This is a chapter from
in New Mexico, 2002 edition. Also
online from that book is the chapter on
Vital Record Information
sources in New Mexico.
The Genealogical Proof Standard
was established in the genealogical field
to guide serious researchers in writing
and assembling a family history that would
be "as close to the truth as possible,"
and replaces the previously held doctrine
of "preponderance of the evidence," a legal
tenet deemed not as appropriate for genealogical
studies. The GPS, a five-step process, involves
a reasonably exhaustive search for information
that is or may become pertinent to an
identity, relationship, event, or situation
and including a complete and accurate
citation to all sources of each and
every item of information used;
and correlating the information to assess
its quality as evidence;
conflicts caused by items of evidence
which contradict one another or are
contrary to a proposed solution for
the question; and
at a soundly reasoned and coherently
While proof beyond "a shadow of a
doubt" is not required in the GPS, genealogists
must recognize that any statement made regarding
an ancestor or lineage can never
be the final word. (2)
It always remains possible, in fact,
this writer would say it is almost a certainty,
that new evidence will be found one day,
forcing the researcher to re-examine and
re-evaluate his or her original statement
or statements, and determine if they are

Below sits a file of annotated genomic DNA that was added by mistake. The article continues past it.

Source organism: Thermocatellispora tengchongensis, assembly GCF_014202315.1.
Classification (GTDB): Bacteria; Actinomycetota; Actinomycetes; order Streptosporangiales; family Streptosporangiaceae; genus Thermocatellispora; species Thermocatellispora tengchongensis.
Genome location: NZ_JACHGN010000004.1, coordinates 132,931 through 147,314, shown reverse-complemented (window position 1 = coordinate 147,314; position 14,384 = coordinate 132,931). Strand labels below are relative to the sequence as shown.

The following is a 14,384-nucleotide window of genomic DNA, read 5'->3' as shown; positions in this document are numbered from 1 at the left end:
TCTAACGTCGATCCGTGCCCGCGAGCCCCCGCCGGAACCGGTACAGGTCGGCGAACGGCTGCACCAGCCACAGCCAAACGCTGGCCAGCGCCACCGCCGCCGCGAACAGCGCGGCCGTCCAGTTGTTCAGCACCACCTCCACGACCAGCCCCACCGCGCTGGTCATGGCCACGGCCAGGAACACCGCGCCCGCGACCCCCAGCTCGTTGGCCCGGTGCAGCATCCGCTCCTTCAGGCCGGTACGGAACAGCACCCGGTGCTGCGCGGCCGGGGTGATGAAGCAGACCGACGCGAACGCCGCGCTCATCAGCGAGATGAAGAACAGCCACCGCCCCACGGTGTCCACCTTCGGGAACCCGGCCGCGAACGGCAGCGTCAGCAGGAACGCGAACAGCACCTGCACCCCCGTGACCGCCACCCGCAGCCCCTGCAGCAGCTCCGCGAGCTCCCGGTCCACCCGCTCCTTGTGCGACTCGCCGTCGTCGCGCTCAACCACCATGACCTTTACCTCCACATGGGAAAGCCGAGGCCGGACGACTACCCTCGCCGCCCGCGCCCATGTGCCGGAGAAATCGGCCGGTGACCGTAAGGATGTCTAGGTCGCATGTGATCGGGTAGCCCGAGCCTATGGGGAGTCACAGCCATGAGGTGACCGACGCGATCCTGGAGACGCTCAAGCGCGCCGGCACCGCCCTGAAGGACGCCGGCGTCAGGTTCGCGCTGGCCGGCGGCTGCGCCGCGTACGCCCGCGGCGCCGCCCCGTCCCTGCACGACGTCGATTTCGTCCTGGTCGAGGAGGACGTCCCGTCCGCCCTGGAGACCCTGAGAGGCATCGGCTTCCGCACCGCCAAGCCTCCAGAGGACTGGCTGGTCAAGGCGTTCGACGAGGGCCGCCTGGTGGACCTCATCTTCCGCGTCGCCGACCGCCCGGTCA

still valid or in need of revision.
In genealogical and family history
research, many searches begin based wholly
or in part on a family tradition or story.
Traditions concerning relatives and ancestors
who have lived and died in past times may
have existed over several generations and
even several hundred years, depending upon
the culture and circumstances of their lives.
Before a tradition can be accepted as fact,
however, it must be verified.
This writer has found that generally,
traditions hold some grain of truth, but
the amount can vary widely. In the years
or centuries of its telling, the "facts"
surrounding a tradition may have expanded
greatly or been altered so completely as
to bear no resemblance to the original account.
Often, unraveling the mysteries of a family
tradition require an even greater research
effort than simply beginning the search
with some basic known or suspected fact
about a person or problem. Unfortunately,
disproving all or part of a family tradition
may become an unhappy experience for a novice
researcher, as the family may have cherished
its tradition as part of who they are. This
researcher has observed reluctance and refusal
to give up such traditions in some families,
even when the documentary evidence does
not support it, or in some cases, specifically
contradicts it. As the Millses observed
in their 1981 critique of Alex Haley's Roots,
"family traditions are surrealistic images
of the past, blurred by time, colored by
emotions and imagination."(4)
I strongly recommend that researchers
always adhere to the principles of the GPS
in both their research and writing. Whether
your research is meant only for your immediate
family's use or for publishing and sharing
with a wider audience, any reader should
be able to pick up your work and trace back
the steps you took to arrive at the conclusions
you reached. In today's world of genealogical
and family history research, exemplary research
and documentation methodology are required
elements we should all strive for in our
Karen Stein Daniel,
Certification of Genealogists,
The BCG Genealogical Standards
Edition (Orem, Utah: Ancestry
Publishing, 2000), 1-2.
"Family Traditions - There
Is No Truth Without Proof,"
Lineages Club News
(Fall 1993): 9.
Gary B. Mills
and Elizabeth Shown Mills,
"Roots and the New 'Faction,'
A Legitimate Tool for Clio?"
The Virginia Magazine
of History and Biography
89 (January 1981): 6.